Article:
Court women were a favorite subject in Indian painting, although few images of upper-class women are actual portrait likenesses. The zenana (women's area of the palace) was the stuff of fantasy for the male artists and patrons of painting: those not privileged to enter the zenana speculated about the delights to be found inside, while the husbands—who were frequently away on military campaigns—waxed nostalgic about the happy hours they had spent there. Images of the zenana usually show the denizens whiling away their time in graceful languor, awaiting their husband's return. In this image, the entertainments overlook a Middle Eastern-style garden split into four quadrants by a fountain and water channels.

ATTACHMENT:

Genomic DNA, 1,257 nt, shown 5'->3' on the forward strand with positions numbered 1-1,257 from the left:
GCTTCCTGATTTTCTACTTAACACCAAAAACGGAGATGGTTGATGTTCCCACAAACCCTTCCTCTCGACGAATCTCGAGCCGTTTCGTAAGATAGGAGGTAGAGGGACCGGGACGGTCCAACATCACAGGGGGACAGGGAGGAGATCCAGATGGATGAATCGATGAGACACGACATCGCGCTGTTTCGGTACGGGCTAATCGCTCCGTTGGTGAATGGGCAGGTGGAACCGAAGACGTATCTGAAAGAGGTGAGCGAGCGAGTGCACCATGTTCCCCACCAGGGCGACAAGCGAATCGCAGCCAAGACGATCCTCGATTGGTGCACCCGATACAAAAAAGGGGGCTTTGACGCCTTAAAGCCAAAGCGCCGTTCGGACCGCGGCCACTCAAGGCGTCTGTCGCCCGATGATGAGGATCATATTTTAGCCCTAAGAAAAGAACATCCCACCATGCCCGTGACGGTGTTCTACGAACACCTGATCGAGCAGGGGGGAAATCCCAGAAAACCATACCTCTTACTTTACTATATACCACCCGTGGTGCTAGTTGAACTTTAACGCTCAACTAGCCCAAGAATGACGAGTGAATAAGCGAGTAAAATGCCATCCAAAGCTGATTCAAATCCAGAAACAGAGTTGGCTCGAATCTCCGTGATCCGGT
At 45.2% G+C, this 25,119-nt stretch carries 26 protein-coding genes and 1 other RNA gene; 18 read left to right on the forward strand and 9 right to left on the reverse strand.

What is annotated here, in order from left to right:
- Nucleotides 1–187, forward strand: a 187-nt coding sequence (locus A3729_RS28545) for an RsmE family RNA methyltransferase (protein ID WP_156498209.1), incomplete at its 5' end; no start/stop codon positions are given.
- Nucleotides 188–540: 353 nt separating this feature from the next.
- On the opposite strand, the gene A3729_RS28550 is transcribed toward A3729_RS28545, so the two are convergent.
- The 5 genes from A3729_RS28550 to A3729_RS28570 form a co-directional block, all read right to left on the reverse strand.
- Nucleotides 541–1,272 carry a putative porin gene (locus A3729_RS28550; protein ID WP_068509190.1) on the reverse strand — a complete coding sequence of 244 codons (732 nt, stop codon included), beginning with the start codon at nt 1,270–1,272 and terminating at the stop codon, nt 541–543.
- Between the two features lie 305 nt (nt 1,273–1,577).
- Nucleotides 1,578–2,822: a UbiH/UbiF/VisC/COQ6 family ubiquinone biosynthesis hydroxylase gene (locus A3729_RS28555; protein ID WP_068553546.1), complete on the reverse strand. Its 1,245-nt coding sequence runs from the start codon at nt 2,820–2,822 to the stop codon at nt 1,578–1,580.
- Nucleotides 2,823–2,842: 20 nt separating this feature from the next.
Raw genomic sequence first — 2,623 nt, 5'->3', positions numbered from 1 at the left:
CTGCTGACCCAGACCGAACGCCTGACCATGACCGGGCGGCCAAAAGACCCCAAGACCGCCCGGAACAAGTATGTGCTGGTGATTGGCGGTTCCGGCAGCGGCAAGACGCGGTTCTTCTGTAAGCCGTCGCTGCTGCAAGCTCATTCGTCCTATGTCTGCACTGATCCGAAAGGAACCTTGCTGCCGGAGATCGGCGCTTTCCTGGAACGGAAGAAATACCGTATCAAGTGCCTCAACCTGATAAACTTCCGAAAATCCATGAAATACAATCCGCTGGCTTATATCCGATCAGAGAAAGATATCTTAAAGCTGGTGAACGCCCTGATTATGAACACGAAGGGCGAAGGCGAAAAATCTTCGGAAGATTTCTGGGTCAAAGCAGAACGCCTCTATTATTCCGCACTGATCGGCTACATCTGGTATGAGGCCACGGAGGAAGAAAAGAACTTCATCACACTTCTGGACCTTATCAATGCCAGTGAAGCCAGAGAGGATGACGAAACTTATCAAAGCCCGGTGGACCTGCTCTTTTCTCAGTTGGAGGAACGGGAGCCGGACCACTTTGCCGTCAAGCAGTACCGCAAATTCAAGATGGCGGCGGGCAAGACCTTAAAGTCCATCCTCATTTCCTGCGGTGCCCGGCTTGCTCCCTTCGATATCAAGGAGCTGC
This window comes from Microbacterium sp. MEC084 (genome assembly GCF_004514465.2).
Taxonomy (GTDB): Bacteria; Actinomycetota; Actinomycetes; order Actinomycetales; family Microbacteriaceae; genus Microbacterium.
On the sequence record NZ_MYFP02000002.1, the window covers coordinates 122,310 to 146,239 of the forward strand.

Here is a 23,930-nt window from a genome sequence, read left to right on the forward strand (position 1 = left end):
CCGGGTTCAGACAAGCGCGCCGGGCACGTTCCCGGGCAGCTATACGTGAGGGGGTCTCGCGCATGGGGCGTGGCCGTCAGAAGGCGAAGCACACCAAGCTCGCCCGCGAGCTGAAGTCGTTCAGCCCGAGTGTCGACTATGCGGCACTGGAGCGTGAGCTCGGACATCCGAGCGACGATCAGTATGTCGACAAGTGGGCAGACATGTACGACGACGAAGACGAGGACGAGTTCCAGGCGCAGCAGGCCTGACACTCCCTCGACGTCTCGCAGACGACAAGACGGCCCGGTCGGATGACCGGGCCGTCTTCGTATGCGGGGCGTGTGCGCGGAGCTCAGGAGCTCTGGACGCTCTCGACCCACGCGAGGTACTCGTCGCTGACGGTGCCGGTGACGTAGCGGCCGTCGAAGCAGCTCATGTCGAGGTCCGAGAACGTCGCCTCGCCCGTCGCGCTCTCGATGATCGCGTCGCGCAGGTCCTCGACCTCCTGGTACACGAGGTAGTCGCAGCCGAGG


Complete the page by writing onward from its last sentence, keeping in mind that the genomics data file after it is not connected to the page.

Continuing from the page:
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Mughal (style of). Ladies on a Terrace, ca. 1700-1710. Opaque watercolor on paper, sheet: 13 3/4 x 10 1/4 in. (34.9 x 26.0 cm). Brooklyn Museum, Obtained by exchange with Nasli M. Heeramaneck, 36.231
Obtained by exchange with Nasli M. Heeramaneck
sheet: 13 3/4 x 10 1/4 in. (34.9 x 26.0 cm); image: 8 3/16 x 6 7/16 in. (20.8 x 16.4 cm)